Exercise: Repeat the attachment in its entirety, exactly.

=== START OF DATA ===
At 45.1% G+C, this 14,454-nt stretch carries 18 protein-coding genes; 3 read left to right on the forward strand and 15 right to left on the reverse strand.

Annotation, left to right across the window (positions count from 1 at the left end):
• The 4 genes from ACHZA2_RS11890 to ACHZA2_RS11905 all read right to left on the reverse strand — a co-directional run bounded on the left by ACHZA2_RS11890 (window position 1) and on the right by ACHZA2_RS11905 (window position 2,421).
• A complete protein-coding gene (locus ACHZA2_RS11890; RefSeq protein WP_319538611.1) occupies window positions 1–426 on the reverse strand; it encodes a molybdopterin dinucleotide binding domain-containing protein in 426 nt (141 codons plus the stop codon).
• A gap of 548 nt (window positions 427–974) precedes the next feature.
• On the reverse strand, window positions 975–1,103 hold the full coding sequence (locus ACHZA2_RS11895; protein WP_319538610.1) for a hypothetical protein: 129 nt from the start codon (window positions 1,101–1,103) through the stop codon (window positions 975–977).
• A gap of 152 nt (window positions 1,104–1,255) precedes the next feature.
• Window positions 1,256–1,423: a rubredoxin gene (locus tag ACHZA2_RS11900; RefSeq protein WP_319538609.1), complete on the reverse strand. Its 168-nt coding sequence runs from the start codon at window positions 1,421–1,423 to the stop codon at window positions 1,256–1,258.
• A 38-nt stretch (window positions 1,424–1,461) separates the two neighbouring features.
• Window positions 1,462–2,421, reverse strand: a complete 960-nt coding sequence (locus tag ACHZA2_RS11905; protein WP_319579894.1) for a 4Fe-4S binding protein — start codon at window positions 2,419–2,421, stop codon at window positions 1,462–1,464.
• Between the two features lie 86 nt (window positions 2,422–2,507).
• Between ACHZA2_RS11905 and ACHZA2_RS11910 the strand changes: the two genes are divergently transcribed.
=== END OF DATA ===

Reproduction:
At 45.1% G+C, this 14,454-nt stretch carries 18 protein-coding genes; 3 read left to right on the forward strand and 15 right to left on the reverse strand.

Annotation, left to right across the window (positions count from 1 at the left end):
• The 4 genes from ACHZA2_RS11890 to ACHZA2_RS11905 all read right to left on the reverse strand — a co-directional run bounded on the left by ACHZA2_RS11890 (window position 1) and on the right by ACHZA2_RS11905 (window position 2,421).
• A complete protein-coding gene (locus ACHZA2_RS11890; RefSeq protein WP_319538611.1) occupies window positions 1–426 on the reverse strand; it encodes a molybdopterin dinucleotide binding domain-containing protein in 426 nt (141 codons plus the stop codon).
• A gap of 548 nt (window positions 427–974) precedes the next feature.
• On the reverse strand, window positions 975–1,103 hold the full coding sequence (locus ACHZA2_RS11895; protein WP_319538610.1) for a hypothetical protein: 129 nt from the start codon (window positions 1,101–1,103) through the stop codon (window positions 975–977).
• A gap of 152 nt (window positions 1,104–1,255) precedes the next feature.
• Window positions 1,256–1,423: a rubredoxin gene (locus tag ACHZA2_RS11900; RefSeq protein WP_319538609.1), complete on the reverse strand. Its 168-nt coding sequence runs from the start codon at window positions 1,421–1,423 to the stop codon at window positions 1,256–1,258.
• A 38-nt stretch (window positions 1,424–1,461) separates the two neighbouring features.
• Window positions 1,462–2,421, reverse strand: a complete 960-nt coding sequence (locus tag ACHZA2_RS11905; protein WP_319579894.1) for a 4Fe-4S binding protein — start codon at window positions 2,419–2,421, stop codon at window positions 1,462–1,464.
• Between the two features lie 86 nt (window positions 2,422–2,507).
• Between ACHZA2_RS11905 and ACHZA2_RS11910 the strand changes: the two genes are divergently transcribed.